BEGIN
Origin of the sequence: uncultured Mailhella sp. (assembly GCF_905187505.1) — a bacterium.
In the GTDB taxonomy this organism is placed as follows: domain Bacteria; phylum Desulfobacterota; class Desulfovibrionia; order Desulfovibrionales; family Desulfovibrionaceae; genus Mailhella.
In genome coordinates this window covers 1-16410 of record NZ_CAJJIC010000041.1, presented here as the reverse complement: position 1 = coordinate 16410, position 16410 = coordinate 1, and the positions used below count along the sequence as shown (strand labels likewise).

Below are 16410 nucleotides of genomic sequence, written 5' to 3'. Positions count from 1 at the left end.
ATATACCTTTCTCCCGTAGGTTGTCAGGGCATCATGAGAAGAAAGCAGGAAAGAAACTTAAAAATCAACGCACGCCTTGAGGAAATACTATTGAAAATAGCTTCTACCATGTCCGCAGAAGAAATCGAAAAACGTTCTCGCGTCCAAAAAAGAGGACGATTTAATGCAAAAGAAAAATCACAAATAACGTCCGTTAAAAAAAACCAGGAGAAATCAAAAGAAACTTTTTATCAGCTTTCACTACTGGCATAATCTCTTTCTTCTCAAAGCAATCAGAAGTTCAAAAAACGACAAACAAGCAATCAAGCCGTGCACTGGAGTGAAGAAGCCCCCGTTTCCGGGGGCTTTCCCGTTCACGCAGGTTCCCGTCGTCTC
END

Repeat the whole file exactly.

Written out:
Origin of the sequence: uncultured Mailhella sp. (assembly GCF_905187505.1) — a bacterium.
In the GTDB taxonomy this organism is placed as follows: domain Bacteria; phylum Desulfobacterota; class Desulfovibrionia; order Desulfovibrionales; family Desulfovibrionaceae; genus Mailhella.
In genome coordinates this window covers 1-16410 of record NZ_CAJJIC010000041.1, presented here as the reverse complement: position 1 = coordinate 16410, position 16410 = coordinate 1, and the positions used below count along the sequence as shown (strand labels likewise).

Below are 16410 nucleotides of genomic sequence, written 5' to 3'. Positions count from 1 at the left end.
ATATACCTTTCTCCCGTAGGTTGTCAGGGCATCATGAGAAGAAAGCAGGAAAGAAACTTAAAAATCAACGCACGCCTTGAGGAAATACTATTGAAAATAGCTTCTACCATGTCCGCAGAAGAAATCGAAAAACGTTCTCGCGTCCAAAAAAGAGGACGATTTAATGCAAAAGAAAAATCACAAATAACGTCCGTTAAAAAAAACCAGGAGAAATCAAAAGAAACTTTTTATCAGCTTTCACTACTGGCATAATCTCTTTCTTCTCAAAGCAATCAGAAGTTCAAAAAACGACAAACAAGCAATCAAGCCGTGCACTGGAGTGAAGAAGCCCCCGTTTCCGGGGGCTTTCCCGTTCACGCAGGTTCCCGTCGTCTC